Youth Tobacco Use Prevention

The tobacco industry is the only industry in the world whose products, when used as intended, kills half of their users; this puts them in the morbid position of needing to find new consumers to replace the ones who have died from using their products. 9 out of 10 adult smokers begin at or before the age of 18, making school-age children the ideal target audience for tobacco industry marketing and promotions.1 Numerous internal tobacco industry documents that have been exposed in lawsuits indicated that tobacco companies have viewed kids as young as 13 years of age as a key target market.2 The industry has historically studied the smoking habits of adolescents, and developed products and marketing campaigns aimed at them.  

Nicotine is a highly addictive drug; and adolescents are particularly vulnerable to its effects during a crucial time of growth and development. Symptoms of serious nicotine addiction can appear within weeks or even days after occasional use begins, which can lead to years of nicotine use and dependence. Nicotine addiction does not only harm students physically but can also negatively affect their cognitive function. Nicotine changes adolescents’ brain activity in parts of the brain that are responsible for attention, memory and learning.3  

To find out more about the harmful effects of tobacco products on young people visit the Center for Disease Control’s Office on Smoking and Health

Youth Tobacco Use in Kansas

In Kansas, almost half (48.6%) of High School students have ever tried an e-cigarette and almost one in four (22.0%) reported that they currently use e-cigarettes.4 This increase in e-cigarette use also has increased the prevalence of overall youth tobacco users in Kansas from 17.1% in 2017 to 25.8% in 2019. Among those Kansas high school students who use tobacco, more than two in five (44.6%) report using more than one tobacco product using, raising the concern that tobacco product use trends among youth are headed in the wrong direction.5 Among those Kansas high school students who use tobacco, more than two in five (44.6%) report using more than one tobacco product using, raising the concern that tobacco product use trends among youth are headed in the wrong direction.4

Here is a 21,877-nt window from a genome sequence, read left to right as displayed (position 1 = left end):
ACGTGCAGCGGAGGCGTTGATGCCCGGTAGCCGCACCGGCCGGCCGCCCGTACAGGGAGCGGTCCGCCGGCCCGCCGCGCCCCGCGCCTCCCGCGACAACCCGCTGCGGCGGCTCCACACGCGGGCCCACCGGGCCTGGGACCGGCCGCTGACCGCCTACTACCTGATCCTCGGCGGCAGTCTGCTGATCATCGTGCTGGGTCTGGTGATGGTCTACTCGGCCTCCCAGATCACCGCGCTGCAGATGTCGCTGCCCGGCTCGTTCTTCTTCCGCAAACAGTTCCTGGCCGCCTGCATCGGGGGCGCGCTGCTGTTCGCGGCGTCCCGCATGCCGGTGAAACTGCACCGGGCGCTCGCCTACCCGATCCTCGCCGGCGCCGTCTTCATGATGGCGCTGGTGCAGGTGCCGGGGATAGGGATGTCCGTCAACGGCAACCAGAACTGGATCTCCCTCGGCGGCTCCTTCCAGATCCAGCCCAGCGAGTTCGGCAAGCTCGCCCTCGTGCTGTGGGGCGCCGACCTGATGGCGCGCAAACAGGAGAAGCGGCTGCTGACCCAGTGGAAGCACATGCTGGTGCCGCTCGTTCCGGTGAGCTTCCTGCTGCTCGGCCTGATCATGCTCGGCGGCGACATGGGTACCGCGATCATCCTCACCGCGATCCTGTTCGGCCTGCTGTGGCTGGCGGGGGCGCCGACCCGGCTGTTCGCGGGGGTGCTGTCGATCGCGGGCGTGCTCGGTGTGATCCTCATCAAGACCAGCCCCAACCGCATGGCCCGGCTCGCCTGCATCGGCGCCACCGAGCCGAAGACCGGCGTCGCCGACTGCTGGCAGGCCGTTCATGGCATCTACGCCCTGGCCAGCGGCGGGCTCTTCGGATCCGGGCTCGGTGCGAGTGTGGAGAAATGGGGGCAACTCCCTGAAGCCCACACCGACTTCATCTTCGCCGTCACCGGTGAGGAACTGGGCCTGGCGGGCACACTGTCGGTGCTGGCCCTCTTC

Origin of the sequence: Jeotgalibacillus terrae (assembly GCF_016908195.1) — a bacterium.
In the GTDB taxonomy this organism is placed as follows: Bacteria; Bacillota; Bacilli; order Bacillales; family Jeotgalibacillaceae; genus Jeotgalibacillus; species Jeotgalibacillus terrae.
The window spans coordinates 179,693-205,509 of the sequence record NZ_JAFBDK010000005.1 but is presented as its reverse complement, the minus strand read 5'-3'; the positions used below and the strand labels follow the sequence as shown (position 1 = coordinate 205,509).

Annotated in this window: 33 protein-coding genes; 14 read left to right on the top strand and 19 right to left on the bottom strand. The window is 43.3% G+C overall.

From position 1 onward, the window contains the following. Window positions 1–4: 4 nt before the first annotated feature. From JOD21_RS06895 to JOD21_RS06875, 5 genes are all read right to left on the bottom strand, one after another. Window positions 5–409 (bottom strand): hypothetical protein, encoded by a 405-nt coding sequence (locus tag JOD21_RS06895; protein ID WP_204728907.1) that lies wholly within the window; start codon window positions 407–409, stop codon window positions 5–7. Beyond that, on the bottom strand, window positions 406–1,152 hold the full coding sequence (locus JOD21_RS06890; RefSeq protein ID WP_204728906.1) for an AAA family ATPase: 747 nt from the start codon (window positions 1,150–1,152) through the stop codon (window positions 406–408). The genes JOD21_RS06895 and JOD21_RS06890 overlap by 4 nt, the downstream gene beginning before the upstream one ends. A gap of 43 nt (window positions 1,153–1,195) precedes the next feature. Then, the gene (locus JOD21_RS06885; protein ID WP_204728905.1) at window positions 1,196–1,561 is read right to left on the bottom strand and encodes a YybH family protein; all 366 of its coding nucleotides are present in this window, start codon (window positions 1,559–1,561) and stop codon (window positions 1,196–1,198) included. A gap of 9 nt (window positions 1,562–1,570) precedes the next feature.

With almost half (48.6%) of Kansas high school students having tried an e-cigarette, and the current e-cigarette use rate at 22%, it is essential that everyone turn their attention towards helping young people quit.4 In fact, nearly half (45.8%) of Kansas teens who currently use tobacco products tried to quit in the past year.4 This survey evidence supports the need for statewide treatment resources to help young people quit using e-cigarettes.

  1. Resist Tobacco Prevention Program
  2. Resist State Youth Council
  3. My Life, My Quit
  4. Tobacco Retail Strategies

Resist 2022 MapThe Resist program was designed to influence both state and local levels of tobacco control and prevention in Kansas. Resist chapters are locally established youth tobacco prevention groups that work on peer-to-peer education, awareness, and policies that prevent tobacco use. Chapters are often established within schools or already existing prevention groups such as Boys & Girls Club or Family, Career and Community Leaders of America (FCCLA) chapters. As of September 2021, 67 Resist chapters have been established across the state. Chapters are required to have an adult advisor and the membership of at least two youth. At its core, the Resist program is an educational program. Chapters are strongly encouraged to get trained in Taking Down Tobacco, and to become trainers themselves, to educate their peers and community. In addition, Resist chapters can also hold awareness events and activities in their communities and advocate for policy change. 

Visit the Resist Website to register your Resist Chapter!